Tuesday, April 14, 2009

Taking Care of Business, Part II

In the last entry, I wrote about the following requirements for the term project:

1. Selection and characteristics of the user.
2. User's question.
3. Mode of and results from interview.
4. User model and changes in user model as the search progresses.

Today, I will be tackling the list below:

1. Construction and variations in search strategies and tactics.
2. Discussion of changes and reasons for these changes.
3. Consideration of modes of presentation of results.
4. User evaluation.
5. Resulting changes.

Construction and Variations in Search Strategies and Tactics

The construction of the search strategy used in this project was based primarily two elements: 1. reference interview questions and 2. evaluation of available online search systems. Although subtle in most cases, the variations in search strategies and tactics also were driven by the reference interviews, as well as the search results (e.g., a failure to produce relevant results in a given database would push me to search in a different database). Because successful results were produced so early in the search process, techniques typically used to augment searches, i.e., berrypicking, were not applied.

The reference interview questions, as seen in the previous post, went a long way toward shaping the search strategy. Knowing that Andrea specifically wanted applications of the motivational techniques to use for her work helped me to target the articles that would be of most help to her. Because she works in the dual-diagnosis field (people who not only battle addiction, but also live with other psychiatric disorders), it was easy to see that the Alcohol Studies Database in the Rutgers databases would be an excellent fit for the search.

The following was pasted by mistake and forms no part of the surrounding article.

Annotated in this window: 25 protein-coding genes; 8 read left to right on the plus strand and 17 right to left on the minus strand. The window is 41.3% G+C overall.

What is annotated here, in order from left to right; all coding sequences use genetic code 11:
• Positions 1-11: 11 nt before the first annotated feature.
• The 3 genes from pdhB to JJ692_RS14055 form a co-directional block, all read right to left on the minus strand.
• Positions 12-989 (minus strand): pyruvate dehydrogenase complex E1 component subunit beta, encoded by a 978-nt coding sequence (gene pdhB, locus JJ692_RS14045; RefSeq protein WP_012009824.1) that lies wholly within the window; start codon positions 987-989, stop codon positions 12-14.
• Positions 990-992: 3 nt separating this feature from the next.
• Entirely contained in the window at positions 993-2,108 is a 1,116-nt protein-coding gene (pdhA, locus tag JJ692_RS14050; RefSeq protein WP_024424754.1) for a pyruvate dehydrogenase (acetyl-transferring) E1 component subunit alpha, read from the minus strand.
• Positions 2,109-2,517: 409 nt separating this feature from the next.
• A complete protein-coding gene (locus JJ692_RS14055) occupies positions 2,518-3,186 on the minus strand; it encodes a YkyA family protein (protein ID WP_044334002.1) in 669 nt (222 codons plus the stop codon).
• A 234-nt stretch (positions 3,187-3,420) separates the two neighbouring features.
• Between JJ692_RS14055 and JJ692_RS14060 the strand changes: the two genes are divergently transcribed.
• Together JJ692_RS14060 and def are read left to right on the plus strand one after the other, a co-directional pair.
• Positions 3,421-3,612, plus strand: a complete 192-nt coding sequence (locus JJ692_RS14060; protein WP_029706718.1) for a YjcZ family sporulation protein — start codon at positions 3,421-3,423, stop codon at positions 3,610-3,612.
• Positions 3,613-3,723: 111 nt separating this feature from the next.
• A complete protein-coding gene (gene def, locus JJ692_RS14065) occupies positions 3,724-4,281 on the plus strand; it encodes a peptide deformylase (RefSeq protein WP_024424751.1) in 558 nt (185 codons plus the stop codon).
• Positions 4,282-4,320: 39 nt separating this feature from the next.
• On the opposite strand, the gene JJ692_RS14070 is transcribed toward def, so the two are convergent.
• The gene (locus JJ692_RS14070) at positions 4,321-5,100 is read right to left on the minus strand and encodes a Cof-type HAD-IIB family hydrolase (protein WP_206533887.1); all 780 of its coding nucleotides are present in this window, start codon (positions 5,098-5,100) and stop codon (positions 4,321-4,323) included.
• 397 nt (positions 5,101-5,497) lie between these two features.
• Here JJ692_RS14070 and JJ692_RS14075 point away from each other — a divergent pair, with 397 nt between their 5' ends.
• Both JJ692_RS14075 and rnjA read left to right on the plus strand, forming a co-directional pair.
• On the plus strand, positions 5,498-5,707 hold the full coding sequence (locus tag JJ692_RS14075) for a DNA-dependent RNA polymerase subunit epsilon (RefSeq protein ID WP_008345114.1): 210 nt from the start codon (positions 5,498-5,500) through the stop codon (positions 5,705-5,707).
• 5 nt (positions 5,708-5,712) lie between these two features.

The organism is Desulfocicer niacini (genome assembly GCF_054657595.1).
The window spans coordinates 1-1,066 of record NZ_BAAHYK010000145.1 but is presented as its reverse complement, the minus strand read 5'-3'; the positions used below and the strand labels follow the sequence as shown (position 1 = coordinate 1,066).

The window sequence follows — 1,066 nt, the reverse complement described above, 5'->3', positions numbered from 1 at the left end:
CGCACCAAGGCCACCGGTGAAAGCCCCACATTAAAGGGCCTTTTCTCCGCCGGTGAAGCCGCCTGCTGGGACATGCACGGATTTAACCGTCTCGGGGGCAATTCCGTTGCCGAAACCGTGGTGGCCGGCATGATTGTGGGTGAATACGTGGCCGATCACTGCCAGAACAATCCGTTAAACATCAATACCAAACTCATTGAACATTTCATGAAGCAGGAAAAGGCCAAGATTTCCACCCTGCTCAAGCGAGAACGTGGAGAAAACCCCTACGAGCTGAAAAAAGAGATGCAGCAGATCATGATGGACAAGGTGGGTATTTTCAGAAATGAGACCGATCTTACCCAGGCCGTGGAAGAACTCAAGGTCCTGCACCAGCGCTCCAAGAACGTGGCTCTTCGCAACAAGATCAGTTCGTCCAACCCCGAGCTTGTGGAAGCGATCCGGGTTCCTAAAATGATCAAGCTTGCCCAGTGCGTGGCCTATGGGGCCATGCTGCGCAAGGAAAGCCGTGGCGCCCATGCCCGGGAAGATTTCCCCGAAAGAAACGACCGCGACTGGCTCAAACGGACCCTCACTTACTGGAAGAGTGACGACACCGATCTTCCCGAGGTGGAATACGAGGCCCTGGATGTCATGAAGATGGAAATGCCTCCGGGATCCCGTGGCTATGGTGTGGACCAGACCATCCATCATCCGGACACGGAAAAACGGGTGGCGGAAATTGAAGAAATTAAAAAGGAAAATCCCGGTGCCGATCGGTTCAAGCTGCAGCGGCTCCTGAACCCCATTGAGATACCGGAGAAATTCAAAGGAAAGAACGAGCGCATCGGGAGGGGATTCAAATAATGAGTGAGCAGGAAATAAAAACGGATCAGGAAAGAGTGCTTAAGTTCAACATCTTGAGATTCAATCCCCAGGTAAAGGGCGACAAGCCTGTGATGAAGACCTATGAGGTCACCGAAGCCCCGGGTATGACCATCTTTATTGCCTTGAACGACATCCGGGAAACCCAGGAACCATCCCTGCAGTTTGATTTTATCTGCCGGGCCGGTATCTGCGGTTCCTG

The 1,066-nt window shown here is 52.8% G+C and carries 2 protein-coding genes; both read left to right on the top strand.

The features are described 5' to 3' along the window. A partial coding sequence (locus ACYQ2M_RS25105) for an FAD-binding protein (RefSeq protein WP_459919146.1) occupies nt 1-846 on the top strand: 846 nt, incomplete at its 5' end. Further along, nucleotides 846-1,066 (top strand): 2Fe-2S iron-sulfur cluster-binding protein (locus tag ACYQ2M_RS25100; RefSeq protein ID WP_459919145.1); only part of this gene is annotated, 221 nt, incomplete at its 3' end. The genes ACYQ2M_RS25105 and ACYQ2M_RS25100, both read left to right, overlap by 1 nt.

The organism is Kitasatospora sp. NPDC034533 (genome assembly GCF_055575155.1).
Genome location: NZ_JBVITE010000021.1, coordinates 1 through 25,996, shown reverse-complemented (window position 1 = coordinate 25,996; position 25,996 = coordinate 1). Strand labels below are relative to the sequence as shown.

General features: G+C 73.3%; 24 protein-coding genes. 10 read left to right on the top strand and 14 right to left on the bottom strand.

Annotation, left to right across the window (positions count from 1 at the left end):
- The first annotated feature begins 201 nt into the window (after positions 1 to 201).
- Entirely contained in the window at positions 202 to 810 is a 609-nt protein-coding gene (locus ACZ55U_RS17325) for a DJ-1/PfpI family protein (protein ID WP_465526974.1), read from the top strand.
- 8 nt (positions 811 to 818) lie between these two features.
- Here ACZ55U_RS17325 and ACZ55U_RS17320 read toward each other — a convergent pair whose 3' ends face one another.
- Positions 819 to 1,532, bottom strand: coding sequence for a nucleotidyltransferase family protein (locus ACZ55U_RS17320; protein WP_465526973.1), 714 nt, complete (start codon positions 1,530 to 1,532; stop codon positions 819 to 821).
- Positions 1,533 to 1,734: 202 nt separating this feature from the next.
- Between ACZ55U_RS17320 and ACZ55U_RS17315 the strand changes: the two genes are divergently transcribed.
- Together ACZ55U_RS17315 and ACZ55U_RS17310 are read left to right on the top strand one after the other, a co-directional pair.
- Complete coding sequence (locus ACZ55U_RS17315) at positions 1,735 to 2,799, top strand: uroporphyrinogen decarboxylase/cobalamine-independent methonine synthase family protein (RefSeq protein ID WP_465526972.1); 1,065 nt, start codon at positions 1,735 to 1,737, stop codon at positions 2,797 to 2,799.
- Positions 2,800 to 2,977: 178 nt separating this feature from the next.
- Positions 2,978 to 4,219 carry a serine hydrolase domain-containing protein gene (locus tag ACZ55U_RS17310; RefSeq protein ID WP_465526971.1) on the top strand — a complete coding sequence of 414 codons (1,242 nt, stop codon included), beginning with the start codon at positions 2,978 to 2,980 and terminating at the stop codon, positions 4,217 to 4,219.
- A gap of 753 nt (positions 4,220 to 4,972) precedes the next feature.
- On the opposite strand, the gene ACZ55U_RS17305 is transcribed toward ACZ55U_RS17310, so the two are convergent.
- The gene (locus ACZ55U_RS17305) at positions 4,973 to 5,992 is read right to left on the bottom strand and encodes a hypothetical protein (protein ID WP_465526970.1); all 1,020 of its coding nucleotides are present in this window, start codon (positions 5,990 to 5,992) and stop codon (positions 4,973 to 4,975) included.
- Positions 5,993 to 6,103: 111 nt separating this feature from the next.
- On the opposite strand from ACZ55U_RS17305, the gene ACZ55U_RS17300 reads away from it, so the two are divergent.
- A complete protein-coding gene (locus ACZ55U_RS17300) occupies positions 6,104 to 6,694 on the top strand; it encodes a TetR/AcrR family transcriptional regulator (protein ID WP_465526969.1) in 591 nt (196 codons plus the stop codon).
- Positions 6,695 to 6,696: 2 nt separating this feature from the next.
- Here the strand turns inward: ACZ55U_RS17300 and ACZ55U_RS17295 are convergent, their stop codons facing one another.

The biggest change in strategy was when I felt that I had been able to find enough very relevant articles from the Alcohol Studies Database to resume searching on the web, albeit in a very target way. My goal was to find "nuts and bolts" as Andrea put it, not just studies of success or failures in the field. While she didn't explicitly state it, Andrea wanted guidelines and manuals. I made a decision not to search on the terms "guidelines" and "manuals" along with motivational interviewing because it seemed that the topic is such a specialized one (and because my success in just using those terms gave me confidence) that the results would lead me to the documents Andrea needed. All I needed to do was look in the right place.

Based on my previous professional experience, I selected some government sites which led me to uncover the MIA:STEP brochure. Andrea's feedback in the comments section of the entry where I explained my search strategy for finding that brochure were very confidence-building. She was elated to find the brochure and a link that had led her (independently) to find audio files on the entire motivational interviewing technique being applied with a patient. It was rewarding to find that my strategies and tactics were so successful.

Discussion of Changes and Reasons for These Changes

As noted earlier in this post, my changes were not significant in terms of the search terms. Instead, the changes were more evident in the selection of databases and free online resources. Because the previous topic above addresses this requirement, I will save space and move on to the next topic.

Consideration of Modes of Presentation of Results

This element of the term project was of particular importance to both Andrea and me because both of us are short on time due to work and school commitments. It also was a key consideration because we needed a web-based solution due to our geographical distance. The ability to be able to use this blog to accomplish the task solved all manner of potential issues.